Some years, the IRS increases the annual contribution limits on a variety of retirement plan accounts. While each type of account has its own benefits and drawbacks, the important thing is for you to save as much as you can for your future.
As your retirement is likely your biggest long-term goal, it’s essential to save for it differently than you would for your other goals, such as buying a house, saving up for a big vacation, or paying off your car.
While there’s no one set number for how much money you need for retirement, many professionals recommend benchmarking at 80% of your current income. Let’s say you earn $100,000 per year. In retirement, you may need around $80,000 to maintain your current lifestyle. As many retirees now spend upwards of 30 years in retirement, that’s $2.4 million you would need to fund retirement (and that’s not even accounting for inflation).
No matter how early you start contributing to your 401(k), it will be tough to reach your retirement income needs if you don’t utilize other accounts and savings strategies. Depending on your goals and needs, you may consider a Roth IRA, annuity, or health savings account for healthcare expenses in retirement. Here’s how much you can save in each account in 2020 to maximize your future nest egg:
In 2020, you can put up to $6,000 in any type of IRA. If you are over age 50, that amount goes up to $7,000 thanks to the $1,000 catch-up contribution.
Annual contribution limits for 401(k)s, 403(b)s, the federal Thrift Savings Plan, and most 457 plans have also increased by $500 for this year. The new annual limit on contributions is $19,500. If you are 50 or older, your yearly contribution limit goes up to $26,000.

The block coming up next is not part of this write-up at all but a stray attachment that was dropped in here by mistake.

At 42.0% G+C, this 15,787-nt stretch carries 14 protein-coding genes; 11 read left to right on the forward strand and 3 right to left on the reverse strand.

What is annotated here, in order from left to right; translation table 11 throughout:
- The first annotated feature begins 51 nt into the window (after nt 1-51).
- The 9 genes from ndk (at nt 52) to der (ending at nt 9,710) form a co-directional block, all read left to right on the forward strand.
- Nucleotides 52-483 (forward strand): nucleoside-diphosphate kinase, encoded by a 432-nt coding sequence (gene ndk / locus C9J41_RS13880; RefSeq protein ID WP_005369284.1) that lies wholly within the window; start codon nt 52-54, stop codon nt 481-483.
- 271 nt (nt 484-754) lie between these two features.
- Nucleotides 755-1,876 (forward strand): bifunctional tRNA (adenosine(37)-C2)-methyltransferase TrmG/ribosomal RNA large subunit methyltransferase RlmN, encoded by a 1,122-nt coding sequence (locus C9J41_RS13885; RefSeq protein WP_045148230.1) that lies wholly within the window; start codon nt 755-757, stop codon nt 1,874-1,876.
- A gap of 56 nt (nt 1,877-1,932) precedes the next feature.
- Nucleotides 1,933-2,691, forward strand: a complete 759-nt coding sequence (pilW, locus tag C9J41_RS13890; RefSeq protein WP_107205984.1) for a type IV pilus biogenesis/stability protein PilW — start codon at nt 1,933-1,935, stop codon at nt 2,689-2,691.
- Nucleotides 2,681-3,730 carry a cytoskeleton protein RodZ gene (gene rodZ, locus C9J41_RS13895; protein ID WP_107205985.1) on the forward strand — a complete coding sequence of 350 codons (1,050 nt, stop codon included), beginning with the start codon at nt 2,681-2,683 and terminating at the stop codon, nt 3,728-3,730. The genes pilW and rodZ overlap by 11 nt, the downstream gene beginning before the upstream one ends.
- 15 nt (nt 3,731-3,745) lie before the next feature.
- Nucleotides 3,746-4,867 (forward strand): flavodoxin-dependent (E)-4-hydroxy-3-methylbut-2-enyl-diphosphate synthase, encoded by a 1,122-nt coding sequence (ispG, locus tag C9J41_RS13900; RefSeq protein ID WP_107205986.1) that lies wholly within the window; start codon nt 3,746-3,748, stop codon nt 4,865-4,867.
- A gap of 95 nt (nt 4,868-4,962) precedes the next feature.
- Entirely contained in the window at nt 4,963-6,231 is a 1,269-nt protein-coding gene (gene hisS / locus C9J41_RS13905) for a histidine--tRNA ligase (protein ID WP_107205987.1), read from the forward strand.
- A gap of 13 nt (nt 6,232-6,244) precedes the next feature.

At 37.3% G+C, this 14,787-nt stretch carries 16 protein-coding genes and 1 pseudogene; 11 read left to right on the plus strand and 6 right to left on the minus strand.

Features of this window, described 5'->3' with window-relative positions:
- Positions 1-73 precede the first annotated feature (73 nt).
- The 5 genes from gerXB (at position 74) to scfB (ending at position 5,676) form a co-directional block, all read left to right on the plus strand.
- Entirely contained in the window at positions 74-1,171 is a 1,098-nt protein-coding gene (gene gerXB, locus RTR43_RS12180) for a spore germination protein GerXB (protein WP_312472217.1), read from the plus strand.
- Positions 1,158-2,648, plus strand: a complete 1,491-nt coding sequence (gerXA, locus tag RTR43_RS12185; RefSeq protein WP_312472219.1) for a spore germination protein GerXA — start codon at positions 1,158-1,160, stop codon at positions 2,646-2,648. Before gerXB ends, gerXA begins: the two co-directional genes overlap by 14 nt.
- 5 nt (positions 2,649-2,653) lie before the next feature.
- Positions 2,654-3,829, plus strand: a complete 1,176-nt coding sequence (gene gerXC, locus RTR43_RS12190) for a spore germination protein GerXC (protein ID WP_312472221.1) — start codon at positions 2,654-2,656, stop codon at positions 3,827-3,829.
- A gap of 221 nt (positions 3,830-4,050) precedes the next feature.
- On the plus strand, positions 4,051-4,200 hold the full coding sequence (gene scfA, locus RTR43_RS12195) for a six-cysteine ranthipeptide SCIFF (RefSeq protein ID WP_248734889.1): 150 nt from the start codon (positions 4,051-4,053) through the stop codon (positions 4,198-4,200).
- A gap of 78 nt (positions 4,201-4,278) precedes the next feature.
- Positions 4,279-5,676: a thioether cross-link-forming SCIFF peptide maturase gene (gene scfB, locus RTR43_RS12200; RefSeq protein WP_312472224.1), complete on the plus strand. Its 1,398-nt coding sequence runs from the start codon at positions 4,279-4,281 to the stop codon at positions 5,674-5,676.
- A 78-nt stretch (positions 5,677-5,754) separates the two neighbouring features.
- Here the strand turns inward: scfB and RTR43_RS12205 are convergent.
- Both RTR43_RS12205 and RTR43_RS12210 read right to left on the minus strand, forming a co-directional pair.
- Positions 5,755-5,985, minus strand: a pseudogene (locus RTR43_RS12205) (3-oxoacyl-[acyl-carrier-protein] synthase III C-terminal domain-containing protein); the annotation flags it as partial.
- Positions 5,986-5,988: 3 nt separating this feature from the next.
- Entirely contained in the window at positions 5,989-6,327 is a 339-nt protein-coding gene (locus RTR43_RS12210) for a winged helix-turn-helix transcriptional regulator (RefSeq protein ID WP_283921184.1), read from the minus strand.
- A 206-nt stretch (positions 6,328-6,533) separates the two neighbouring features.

If you are self-employed or own a small business, you don’t have the same retirement plan options as people who are traditionally employed, but you can save through a solo 401(k) or SEP IRA.
Solo 401(k) accounts are like their popular counterparts of the same name except that they are designed for self-employed individuals and owner-only businesses. Simplified Employee Pension (SEP) plans are popular among small businesses and sole proprietors because they are easy to set up and can be established up to 9 months after the tax year-end.
In 2020, you can make both an employer and employee contribution for a total of $57,000 for 2020 (up to $1,000 from last year).
Savings Incentive Match Plans for Employees (SIMPLEs) are available to businesses with 100 or fewer employees. SIMPLE IRAs have low administrative costs and are simple to set up and maintain, but they have the lowest contribution limits of all employer-sponsored plans and also have required employer contributions. If you have a SIMPLE IRA account, you can now contribute up to $13,500 in 2020 and $16,500 if you are 50 or older.
HSAs are a great complement to your other retirement savings accounts, allowing your IRAs and 401(k)s to cover regular living expenses. In this way, your HSA acts as a contingency fund earmarked just for health costs. And as a bonus, an HSA receives better tax treatment than any IRA or 401(k). If you are eligible to contribute to an HSA, you can save $3,550 if you have single medical coverage and $7,100 if you are covered under a qualifying family plan. If you are 55 or older next year, those limits go up another $1,000.
Regardless of what type of retirement accounts you have in your name, the important thing is that you are saving as much as possible. If you want to know if you’re on track toward your goals or need help strategizing for retirement, I am here to help and point you in the right direction. I’d love to offer you a no-strings-attached call to see if I can help you. Schedule a call and meet me virtually to get started!